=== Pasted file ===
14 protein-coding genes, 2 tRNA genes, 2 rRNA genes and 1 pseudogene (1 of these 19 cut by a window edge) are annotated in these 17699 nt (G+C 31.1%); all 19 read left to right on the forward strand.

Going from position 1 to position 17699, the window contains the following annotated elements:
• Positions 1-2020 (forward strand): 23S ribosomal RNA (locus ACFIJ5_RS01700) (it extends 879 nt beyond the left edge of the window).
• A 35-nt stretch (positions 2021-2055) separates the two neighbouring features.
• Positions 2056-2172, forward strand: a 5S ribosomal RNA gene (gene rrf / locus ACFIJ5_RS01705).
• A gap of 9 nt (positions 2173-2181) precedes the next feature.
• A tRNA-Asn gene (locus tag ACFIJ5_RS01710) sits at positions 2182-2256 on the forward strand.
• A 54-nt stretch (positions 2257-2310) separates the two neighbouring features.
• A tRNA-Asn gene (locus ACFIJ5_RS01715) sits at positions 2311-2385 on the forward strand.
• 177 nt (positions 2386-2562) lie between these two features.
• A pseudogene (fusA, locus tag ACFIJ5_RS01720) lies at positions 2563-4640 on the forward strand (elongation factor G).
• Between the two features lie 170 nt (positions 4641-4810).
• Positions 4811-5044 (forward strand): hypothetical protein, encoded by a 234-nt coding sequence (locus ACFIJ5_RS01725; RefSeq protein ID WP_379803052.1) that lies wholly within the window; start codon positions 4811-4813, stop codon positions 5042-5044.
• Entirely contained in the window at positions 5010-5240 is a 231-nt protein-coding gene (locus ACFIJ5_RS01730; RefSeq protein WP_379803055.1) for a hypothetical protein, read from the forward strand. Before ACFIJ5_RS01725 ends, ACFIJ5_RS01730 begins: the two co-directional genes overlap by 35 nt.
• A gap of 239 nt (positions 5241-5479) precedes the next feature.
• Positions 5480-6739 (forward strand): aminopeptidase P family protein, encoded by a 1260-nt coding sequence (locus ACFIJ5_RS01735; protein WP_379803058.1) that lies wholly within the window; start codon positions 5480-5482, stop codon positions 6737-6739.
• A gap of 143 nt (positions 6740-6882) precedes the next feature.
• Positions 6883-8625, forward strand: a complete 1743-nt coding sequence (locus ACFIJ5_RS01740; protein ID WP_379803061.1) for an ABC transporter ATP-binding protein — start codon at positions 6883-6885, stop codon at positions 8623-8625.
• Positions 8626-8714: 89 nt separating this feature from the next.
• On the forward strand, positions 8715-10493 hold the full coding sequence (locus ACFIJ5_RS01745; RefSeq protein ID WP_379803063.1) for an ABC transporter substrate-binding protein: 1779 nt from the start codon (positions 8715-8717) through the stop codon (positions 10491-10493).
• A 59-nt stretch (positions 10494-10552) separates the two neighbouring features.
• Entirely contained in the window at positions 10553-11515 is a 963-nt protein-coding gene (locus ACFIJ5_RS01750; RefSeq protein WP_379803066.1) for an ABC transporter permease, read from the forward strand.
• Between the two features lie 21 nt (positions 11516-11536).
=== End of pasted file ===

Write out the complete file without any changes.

14 protein-coding genes, 2 tRNA genes, 2 rRNA genes and 1 pseudogene (1 of these 19 cut by a window edge) are annotated in these 17699 nt (G+C 31.1%); all 19 read left to right on the forward strand.

Going from position 1 to position 17699, the window contains the following annotated elements:
• Positions 1-2020 (forward strand): 23S ribosomal RNA (locus ACFIJ5_RS01700) (it extends 879 nt beyond the left edge of the window).
• A 35-nt stretch (positions 2021-2055) separates the two neighbouring features.
• Positions 2056-2172, forward strand: a 5S ribosomal RNA gene (gene rrf / locus ACFIJ5_RS01705).
• A gap of 9 nt (positions 2173-2181) precedes the next feature.
• A tRNA-Asn gene (locus tag ACFIJ5_RS01710) sits at positions 2182-2256 on the forward strand.
• A 54-nt stretch (positions 2257-2310) separates the two neighbouring features.
• A tRNA-Asn gene (locus ACFIJ5_RS01715) sits at positions 2311-2385 on the forward strand.
• 177 nt (positions 2386-2562) lie between these two features.
• A pseudogene (fusA, locus tag ACFIJ5_RS01720) lies at positions 2563-4640 on the forward strand (elongation factor G).
• Between the two features lie 170 nt (positions 4641-4810).
• Positions 4811-5044 (forward strand): hypothetical protein, encoded by a 234-nt coding sequence (locus ACFIJ5_RS01725; RefSeq protein ID WP_379803052.1) that lies wholly within the window; start codon positions 4811-4813, stop codon positions 5042-5044.
• Entirely contained in the window at positions 5010-5240 is a 231-nt protein-coding gene (locus ACFIJ5_RS01730; RefSeq protein WP_379803055.1) for a hypothetical protein, read from the forward strand. Before ACFIJ5_RS01725 ends, ACFIJ5_RS01730 begins: the two co-directional genes overlap by 35 nt.
• A gap of 239 nt (positions 5241-5479) precedes the next feature.
• Positions 5480-6739 (forward strand): aminopeptidase P family protein, encoded by a 1260-nt coding sequence (locus ACFIJ5_RS01735; protein WP_379803058.1) that lies wholly within the window; start codon positions 5480-5482, stop codon positions 6737-6739.
• A gap of 143 nt (positions 6740-6882) precedes the next feature.
• Positions 6883-8625, forward strand: a complete 1743-nt coding sequence (locus ACFIJ5_RS01740; protein ID WP_379803061.1) for an ABC transporter ATP-binding protein — start codon at positions 6883-6885, stop codon at positions 8623-8625.
• Positions 8626-8714: 89 nt separating this feature from the next.
• On the forward strand, positions 8715-10493 hold the full coding sequence (locus ACFIJ5_RS01745; RefSeq protein ID WP_379803063.1) for an ABC transporter substrate-binding protein: 1779 nt from the start codon (positions 8715-8717) through the stop codon (positions 10491-10493).
• A 59-nt stretch (positions 10494-10552) separates the two neighbouring features.
• Entirely contained in the window at positions 10553-11515 is a 963-nt protein-coding gene (locus ACFIJ5_RS01750; RefSeq protein WP_379803066.1) for an ABC transporter permease, read from the forward strand.
• Between the two features lie 21 nt (positions 11516-11536).